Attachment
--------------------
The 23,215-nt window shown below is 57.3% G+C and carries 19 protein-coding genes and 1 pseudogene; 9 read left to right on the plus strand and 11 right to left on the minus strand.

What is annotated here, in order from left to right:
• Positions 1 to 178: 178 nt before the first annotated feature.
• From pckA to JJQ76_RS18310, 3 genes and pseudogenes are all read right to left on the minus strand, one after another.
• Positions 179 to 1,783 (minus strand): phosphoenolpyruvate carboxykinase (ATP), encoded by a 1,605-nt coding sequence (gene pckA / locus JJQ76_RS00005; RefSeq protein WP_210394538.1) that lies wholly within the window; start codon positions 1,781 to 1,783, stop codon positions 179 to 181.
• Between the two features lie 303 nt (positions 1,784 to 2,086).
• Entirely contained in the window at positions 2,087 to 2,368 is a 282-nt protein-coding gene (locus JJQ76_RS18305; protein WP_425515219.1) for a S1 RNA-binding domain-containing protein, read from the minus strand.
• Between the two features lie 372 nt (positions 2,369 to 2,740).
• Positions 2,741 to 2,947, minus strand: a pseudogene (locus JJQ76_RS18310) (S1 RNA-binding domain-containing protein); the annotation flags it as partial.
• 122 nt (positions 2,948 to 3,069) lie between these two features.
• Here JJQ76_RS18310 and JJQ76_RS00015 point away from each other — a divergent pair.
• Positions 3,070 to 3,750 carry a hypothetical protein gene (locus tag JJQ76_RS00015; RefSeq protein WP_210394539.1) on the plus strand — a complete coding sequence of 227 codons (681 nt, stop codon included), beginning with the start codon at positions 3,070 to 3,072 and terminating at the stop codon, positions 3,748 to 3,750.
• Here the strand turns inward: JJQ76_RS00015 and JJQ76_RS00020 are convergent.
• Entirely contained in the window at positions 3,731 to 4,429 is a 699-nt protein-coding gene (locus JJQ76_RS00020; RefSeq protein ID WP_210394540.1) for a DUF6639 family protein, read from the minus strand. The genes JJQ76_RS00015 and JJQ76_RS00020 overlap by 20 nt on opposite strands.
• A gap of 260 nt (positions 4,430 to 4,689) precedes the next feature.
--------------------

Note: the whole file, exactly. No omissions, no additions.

The 23,215-nt window shown below is 57.3% G+C and carries 19 protein-coding genes and 1 pseudogene; 9 read left to right on the plus strand and 11 right to left on the minus strand.

What is annotated here, in order from left to right:
• Positions 1 to 178: 178 nt before the first annotated feature.
• From pckA to JJQ76_RS18310, 3 genes and pseudogenes are all read right to left on the minus strand, one after another.
• Positions 179 to 1,783 (minus strand): phosphoenolpyruvate carboxykinase (ATP), encoded by a 1,605-nt coding sequence (gene pckA / locus JJQ76_RS00005; RefSeq protein WP_210394538.1) that lies wholly within the window; start codon positions 1,781 to 1,783, stop codon positions 179 to 181.
• Between the two features lie 303 nt (positions 1,784 to 2,086).
• Entirely contained in the window at positions 2,087 to 2,368 is a 282-nt protein-coding gene (locus JJQ76_RS18305; protein WP_425515219.1) for a S1 RNA-binding domain-containing protein, read from the minus strand.
• Between the two features lie 372 nt (positions 2,369 to 2,740).
• Positions 2,741 to 2,947, minus strand: a pseudogene (locus JJQ76_RS18310) (S1 RNA-binding domain-containing protein); the annotation flags it as partial.
• 122 nt (positions 2,948 to 3,069) lie between these two features.
• Here JJQ76_RS18310 and JJQ76_RS00015 point away from each other — a divergent pair.
• Positions 3,070 to 3,750 carry a hypothetical protein gene (locus tag JJQ76_RS00015; RefSeq protein WP_210394539.1) on the plus strand — a complete coding sequence of 227 codons (681 nt, stop codon included), beginning with the start codon at positions 3,070 to 3,072 and terminating at the stop codon, positions 3,748 to 3,750.
• Here the strand turns inward: JJQ76_RS00015 and JJQ76_RS00020 are convergent.
• Entirely contained in the window at positions 3,731 to 4,429 is a 699-nt protein-coding gene (locus JJQ76_RS00020; RefSeq protein ID WP_210394540.1) for a DUF6639 family protein, read from the minus strand. The genes JJQ76_RS00015 and JJQ76_RS00020 overlap by 20 nt on opposite strands.
• A gap of 260 nt (positions 4,430 to 4,689) precedes the next feature.